Lesson Transcript

Hi, everybody. My name is Alisha. In this lesson, I'm going to talk about the differences between "in time" and "on time." Let's begin.
Let's begin with "in time," the expression "in time." We use this expression to refer to activities with deadlines or limited time periods for completion. Let's take a look at some examples so we can see how to use this phrase. First, "He made it to the station in time for his train." "Made it" means was able to arrive. He was able to arrive to the station. "He made it to the station in time for his train." This use of "in time" before the noun phrase, "his train," shows us that "he," in this situation, was able to arrive at the station before the deadline for his train. His train has a specific time. There's a specific time period in which he is able to catch a train, is able to catch his train, rather. Using "in time" shows us that he was able to do that and we have a positive sentence here. He made it to his train. He was able to catch his train.
Let's look at another expression, or another example of this expression. "I finished work in time to watch the soccer game." I finished work in time to watch the soccer game. Here, "in time" comes before this verb phrase, "to watch the soccer game." This means, I finished work with enough time to watch the soccer game. The soccer game, there's a fixed amount of time, a limited time period that I can watch the soccer game. I finished work at a point in time that allowed me to watch the soccer game. I finished work and there was still time remaining to watch the soccer game. We use "in time" to show that I was still able to do that thing. Here, it's with a verb phrase.
Let's continue to the next example sentence. This one is a negative. "She didn't arrive at the examination center in time to take the test." "In time to take the test." Here, we see it's another verb phrase, "in time to take the test." In time to do this action. This is the action here. As we've seen, in each of these example sentences, the item, the noun phrase, or the verb, the activity, comes after the "in time" expression. In this case, "in time to take the test," remember I pointed out this is a negative. "She didn't arrive at the examination center in time to take the test" means she didn't arrive at the center with enough time to take the test. There was a deadline to take the test. There was some limited period of time within which she needed to arrive in order to complete this action. However, she did not arrive in time. She did not arrive within that limited time period or before that deadline. Therefore, she did not take the test.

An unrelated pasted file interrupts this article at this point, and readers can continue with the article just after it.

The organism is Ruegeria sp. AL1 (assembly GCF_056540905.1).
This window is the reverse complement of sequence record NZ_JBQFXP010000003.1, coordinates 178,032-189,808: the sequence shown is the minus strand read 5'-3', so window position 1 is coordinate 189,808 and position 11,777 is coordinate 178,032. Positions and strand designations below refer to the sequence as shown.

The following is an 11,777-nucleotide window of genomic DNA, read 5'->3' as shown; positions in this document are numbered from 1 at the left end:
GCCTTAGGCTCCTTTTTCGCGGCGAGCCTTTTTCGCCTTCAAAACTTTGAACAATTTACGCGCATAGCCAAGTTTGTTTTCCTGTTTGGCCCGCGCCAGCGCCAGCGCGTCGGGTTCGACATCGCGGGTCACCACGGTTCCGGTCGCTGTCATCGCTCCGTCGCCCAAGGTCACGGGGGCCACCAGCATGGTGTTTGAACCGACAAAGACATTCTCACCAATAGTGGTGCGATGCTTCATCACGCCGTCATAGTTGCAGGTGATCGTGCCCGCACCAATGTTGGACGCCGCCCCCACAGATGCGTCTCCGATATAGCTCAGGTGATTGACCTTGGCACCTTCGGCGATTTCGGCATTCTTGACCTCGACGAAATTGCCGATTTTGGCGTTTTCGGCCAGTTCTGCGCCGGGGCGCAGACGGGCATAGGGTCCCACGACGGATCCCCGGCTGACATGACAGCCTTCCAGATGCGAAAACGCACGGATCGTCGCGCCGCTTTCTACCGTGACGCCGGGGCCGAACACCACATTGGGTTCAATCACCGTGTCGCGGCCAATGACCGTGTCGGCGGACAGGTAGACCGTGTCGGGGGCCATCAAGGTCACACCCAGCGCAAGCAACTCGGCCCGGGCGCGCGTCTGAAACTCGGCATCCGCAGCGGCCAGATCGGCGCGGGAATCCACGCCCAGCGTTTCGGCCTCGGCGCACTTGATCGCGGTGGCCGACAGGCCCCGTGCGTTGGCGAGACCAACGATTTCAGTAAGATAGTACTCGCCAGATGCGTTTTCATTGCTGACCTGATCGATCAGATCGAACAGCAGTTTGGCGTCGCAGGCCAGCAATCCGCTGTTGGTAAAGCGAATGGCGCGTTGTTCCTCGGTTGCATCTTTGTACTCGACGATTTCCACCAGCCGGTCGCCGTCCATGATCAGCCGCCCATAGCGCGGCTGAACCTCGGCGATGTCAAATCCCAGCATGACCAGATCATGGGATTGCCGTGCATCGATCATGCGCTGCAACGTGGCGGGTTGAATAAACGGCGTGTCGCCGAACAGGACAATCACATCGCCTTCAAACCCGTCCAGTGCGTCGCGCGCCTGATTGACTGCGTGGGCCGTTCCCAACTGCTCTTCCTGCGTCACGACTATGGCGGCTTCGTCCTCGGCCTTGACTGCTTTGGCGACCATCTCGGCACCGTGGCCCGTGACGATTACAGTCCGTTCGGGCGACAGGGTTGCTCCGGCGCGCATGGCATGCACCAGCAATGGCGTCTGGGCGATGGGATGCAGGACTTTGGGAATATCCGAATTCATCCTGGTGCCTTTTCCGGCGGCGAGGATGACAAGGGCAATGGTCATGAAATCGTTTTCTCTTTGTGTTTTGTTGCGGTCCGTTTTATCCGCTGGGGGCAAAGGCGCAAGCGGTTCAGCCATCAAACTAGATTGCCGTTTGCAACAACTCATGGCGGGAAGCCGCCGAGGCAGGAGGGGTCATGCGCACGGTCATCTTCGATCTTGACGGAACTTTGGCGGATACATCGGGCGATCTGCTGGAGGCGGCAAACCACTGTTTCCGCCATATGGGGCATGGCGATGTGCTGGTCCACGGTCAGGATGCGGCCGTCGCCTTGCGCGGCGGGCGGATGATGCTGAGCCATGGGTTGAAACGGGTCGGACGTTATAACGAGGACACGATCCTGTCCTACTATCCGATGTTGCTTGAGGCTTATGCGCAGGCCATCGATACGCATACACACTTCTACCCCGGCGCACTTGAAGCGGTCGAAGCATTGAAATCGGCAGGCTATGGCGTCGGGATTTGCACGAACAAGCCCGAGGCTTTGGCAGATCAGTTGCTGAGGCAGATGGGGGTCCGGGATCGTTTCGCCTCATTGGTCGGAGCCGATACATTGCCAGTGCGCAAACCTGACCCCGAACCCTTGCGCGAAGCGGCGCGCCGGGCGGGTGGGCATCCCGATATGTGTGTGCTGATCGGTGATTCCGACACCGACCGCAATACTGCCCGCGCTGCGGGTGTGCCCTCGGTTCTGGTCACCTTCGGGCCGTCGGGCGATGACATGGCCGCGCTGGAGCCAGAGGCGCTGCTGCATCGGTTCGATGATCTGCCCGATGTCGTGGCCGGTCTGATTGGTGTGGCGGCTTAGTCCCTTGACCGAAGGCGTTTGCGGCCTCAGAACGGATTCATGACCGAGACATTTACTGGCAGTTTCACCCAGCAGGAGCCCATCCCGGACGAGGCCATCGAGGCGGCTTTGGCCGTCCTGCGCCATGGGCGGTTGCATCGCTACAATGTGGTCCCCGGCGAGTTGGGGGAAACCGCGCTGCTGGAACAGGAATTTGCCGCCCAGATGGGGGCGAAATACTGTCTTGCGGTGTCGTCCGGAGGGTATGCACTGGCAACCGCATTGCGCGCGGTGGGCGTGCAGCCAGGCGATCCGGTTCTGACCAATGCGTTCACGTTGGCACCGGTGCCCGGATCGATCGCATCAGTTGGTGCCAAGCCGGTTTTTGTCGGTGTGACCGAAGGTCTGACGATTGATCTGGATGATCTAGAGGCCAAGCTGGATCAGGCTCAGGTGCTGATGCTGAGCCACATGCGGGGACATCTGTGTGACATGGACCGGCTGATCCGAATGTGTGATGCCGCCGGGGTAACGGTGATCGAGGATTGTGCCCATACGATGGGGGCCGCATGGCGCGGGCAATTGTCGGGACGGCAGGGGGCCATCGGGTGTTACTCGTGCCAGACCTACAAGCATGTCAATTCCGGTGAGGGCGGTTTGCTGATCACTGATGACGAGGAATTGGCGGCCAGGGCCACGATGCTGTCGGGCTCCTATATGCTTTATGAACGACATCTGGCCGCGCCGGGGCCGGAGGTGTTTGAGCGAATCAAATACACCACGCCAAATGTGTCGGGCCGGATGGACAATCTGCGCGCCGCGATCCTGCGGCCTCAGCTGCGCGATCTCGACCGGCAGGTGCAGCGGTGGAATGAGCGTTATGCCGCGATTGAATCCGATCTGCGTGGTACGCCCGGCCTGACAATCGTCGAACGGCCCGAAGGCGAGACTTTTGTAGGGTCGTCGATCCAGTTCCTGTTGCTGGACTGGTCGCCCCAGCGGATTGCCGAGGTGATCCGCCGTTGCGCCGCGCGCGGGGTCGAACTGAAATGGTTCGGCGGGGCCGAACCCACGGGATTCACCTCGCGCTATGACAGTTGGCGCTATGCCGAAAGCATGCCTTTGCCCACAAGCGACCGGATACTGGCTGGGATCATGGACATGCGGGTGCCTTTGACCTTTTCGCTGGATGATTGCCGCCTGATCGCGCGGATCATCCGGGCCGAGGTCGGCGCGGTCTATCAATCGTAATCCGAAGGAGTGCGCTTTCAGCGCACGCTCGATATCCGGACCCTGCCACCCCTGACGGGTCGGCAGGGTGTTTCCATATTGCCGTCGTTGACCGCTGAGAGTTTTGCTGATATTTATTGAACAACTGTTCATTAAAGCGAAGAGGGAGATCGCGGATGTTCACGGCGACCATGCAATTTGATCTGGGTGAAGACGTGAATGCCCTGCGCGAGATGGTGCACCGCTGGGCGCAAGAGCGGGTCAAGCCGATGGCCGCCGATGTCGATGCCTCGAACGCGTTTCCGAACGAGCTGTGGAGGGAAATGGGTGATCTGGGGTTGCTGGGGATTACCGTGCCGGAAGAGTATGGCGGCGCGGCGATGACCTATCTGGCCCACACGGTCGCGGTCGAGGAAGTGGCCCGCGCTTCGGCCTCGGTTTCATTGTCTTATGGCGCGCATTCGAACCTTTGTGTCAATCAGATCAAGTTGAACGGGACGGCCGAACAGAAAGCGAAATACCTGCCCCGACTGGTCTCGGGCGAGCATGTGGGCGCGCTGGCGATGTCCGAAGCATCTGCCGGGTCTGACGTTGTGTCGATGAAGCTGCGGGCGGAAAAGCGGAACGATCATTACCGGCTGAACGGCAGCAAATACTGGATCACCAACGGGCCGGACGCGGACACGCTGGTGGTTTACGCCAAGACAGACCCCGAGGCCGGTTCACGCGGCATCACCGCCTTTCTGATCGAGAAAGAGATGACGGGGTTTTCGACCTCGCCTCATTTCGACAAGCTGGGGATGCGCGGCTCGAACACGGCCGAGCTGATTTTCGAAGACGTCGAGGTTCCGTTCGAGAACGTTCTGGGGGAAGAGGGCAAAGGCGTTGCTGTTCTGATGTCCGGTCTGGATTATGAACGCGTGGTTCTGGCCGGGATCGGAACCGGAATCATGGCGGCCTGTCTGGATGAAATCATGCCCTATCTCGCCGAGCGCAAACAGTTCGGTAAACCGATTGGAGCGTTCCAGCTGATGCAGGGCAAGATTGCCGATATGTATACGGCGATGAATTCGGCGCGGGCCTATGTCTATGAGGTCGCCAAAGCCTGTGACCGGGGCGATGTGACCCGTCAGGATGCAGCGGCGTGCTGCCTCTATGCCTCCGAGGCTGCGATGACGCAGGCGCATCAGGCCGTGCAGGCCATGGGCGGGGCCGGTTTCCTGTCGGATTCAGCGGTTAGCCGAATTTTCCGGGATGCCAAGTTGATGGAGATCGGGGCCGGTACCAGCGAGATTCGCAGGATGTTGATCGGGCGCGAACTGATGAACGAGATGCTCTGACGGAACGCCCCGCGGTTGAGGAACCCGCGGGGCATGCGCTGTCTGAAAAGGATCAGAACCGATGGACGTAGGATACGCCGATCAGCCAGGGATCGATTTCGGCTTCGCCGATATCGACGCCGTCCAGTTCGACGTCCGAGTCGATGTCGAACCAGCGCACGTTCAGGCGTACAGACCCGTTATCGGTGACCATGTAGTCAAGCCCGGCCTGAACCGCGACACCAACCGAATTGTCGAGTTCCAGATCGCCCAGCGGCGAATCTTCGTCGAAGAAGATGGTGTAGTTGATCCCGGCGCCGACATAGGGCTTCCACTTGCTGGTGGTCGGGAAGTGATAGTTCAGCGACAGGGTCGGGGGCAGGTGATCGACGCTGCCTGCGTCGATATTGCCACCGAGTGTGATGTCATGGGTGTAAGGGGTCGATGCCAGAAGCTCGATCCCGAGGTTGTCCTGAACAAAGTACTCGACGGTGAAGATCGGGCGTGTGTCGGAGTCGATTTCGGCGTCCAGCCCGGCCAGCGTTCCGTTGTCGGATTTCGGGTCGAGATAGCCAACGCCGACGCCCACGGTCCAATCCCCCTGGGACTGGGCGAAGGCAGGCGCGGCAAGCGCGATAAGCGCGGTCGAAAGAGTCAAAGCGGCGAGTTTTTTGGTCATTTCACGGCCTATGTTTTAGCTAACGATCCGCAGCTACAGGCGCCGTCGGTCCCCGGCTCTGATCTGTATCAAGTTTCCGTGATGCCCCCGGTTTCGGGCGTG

Let's continue to another negative example of this. "They didn't get to the concert hall in time for the show." Again, here, after "in time," we see "for the show." In this case, it's a noun phrase. We see, this is the thing that was not able to happen. We know that it was not able to happen because of this negative, "they didn't get." "Get" means arrive or come to. "They didn't get to the concert hall in time for," meaning they weren't able to arrive before the show began or in the limited period that the show was happening. They didn't arrive in time to do that. We use "in time" to show these sorts of deadlines or that we weren't able to do something within the limited time period that we have to complete that activity. We can also use this expression in questions. For example, "Are you going to get to the office in time for your meeting?" Here, we see "get" again, which means arrive or come to. "Are you going to get to the office in time for your meeting?" This is a question that's asking are you going to arrive at the office with enough time to join this meeting. That means a meeting is scheduled. There's some plan, and the speaker is asking the listener if the listener is going to arrive with enough time, or within this limited time period to participate in this activity. We can use this in questions as well.